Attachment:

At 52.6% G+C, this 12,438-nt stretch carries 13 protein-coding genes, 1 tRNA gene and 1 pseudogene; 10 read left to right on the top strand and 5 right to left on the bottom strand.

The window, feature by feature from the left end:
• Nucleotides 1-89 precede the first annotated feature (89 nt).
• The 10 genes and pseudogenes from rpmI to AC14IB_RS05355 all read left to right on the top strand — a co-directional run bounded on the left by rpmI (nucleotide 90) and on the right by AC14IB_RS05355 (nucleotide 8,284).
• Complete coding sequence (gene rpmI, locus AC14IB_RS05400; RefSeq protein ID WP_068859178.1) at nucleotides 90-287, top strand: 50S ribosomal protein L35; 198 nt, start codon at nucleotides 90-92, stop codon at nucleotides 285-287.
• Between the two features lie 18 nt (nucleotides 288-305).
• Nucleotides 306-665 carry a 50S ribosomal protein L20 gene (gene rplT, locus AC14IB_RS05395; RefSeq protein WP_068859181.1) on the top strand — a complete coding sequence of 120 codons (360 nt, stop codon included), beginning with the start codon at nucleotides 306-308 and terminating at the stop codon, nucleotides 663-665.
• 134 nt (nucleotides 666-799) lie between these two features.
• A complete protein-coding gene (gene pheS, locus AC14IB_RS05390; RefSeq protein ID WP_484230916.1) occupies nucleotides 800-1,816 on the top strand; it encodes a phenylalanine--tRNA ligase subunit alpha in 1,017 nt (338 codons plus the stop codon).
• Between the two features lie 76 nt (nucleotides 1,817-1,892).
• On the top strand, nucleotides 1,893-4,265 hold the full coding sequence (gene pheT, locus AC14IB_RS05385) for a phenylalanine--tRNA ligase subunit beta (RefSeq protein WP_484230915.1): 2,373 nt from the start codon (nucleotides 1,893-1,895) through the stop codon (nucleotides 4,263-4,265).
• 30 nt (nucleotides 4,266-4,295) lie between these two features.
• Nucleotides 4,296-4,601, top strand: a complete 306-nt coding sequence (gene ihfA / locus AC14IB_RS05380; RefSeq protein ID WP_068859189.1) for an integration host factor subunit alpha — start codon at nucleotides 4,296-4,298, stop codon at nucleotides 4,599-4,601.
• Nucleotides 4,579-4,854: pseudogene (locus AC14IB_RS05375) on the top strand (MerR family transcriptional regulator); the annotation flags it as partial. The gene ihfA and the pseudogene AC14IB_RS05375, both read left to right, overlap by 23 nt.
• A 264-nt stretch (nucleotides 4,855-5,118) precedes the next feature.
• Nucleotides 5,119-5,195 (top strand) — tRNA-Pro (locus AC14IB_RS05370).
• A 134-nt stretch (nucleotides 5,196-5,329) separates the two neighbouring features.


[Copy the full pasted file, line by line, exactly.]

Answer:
At 52.6% G+C, this 12,438-nt stretch carries 13 protein-coding genes, 1 tRNA gene and 1 pseudogene; 10 read left to right on the top strand and 5 right to left on the bottom strand.

The window, feature by feature from the left end:
• Nucleotides 1-89 precede the first annotated feature (89 nt).
• The 10 genes and pseudogenes from rpmI to AC14IB_RS05355 all read left to right on the top strand — a co-directional run bounded on the left by rpmI (nucleotide 90) and on the right by AC14IB_RS05355 (nucleotide 8,284).
• Complete coding sequence (gene rpmI, locus AC14IB_RS05400; RefSeq protein ID WP_068859178.1) at nucleotides 90-287, top strand: 50S ribosomal protein L35; 198 nt, start codon at nucleotides 90-92, stop codon at nucleotides 285-287.
• Between the two features lie 18 nt (nucleotides 288-305).
• Nucleotides 306-665 carry a 50S ribosomal protein L20 gene (gene rplT, locus AC14IB_RS05395; RefSeq protein WP_068859181.1) on the top strand — a complete coding sequence of 120 codons (360 nt, stop codon included), beginning with the start codon at nucleotides 306-308 and terminating at the stop codon, nucleotides 663-665.
• 134 nt (nucleotides 666-799) lie between these two features.
• A complete protein-coding gene (gene pheS, locus AC14IB_RS05390; RefSeq protein ID WP_484230916.1) occupies nucleotides 800-1,816 on the top strand; it encodes a phenylalanine--tRNA ligase subunit alpha in 1,017 nt (338 codons plus the stop codon).
• Between the two features lie 76 nt (nucleotides 1,817-1,892).
• On the top strand, nucleotides 1,893-4,265 hold the full coding sequence (gene pheT, locus AC14IB_RS05385) for a phenylalanine--tRNA ligase subunit beta (RefSeq protein WP_484230915.1): 2,373 nt from the start codon (nucleotides 1,893-1,895) through the stop codon (nucleotides 4,263-4,265).
• 30 nt (nucleotides 4,266-4,295) lie between these two features.
• Nucleotides 4,296-4,601, top strand: a complete 306-nt coding sequence (gene ihfA / locus AC14IB_RS05380; RefSeq protein ID WP_068859189.1) for an integration host factor subunit alpha — start codon at nucleotides 4,296-4,298, stop codon at nucleotides 4,599-4,601.
• Nucleotides 4,579-4,854: pseudogene (locus AC14IB_RS05375) on the top strand (MerR family transcriptional regulator); the annotation flags it as partial. The gene ihfA and the pseudogene AC14IB_RS05375, both read left to right, overlap by 23 nt.
• A 264-nt stretch (nucleotides 4,855-5,118) precedes the next feature.
• Nucleotides 5,119-5,195 (top strand) — tRNA-Pro (locus AC14IB_RS05370).
• A 134-nt stretch (nucleotides 5,196-5,329) separates the two neighbouring features.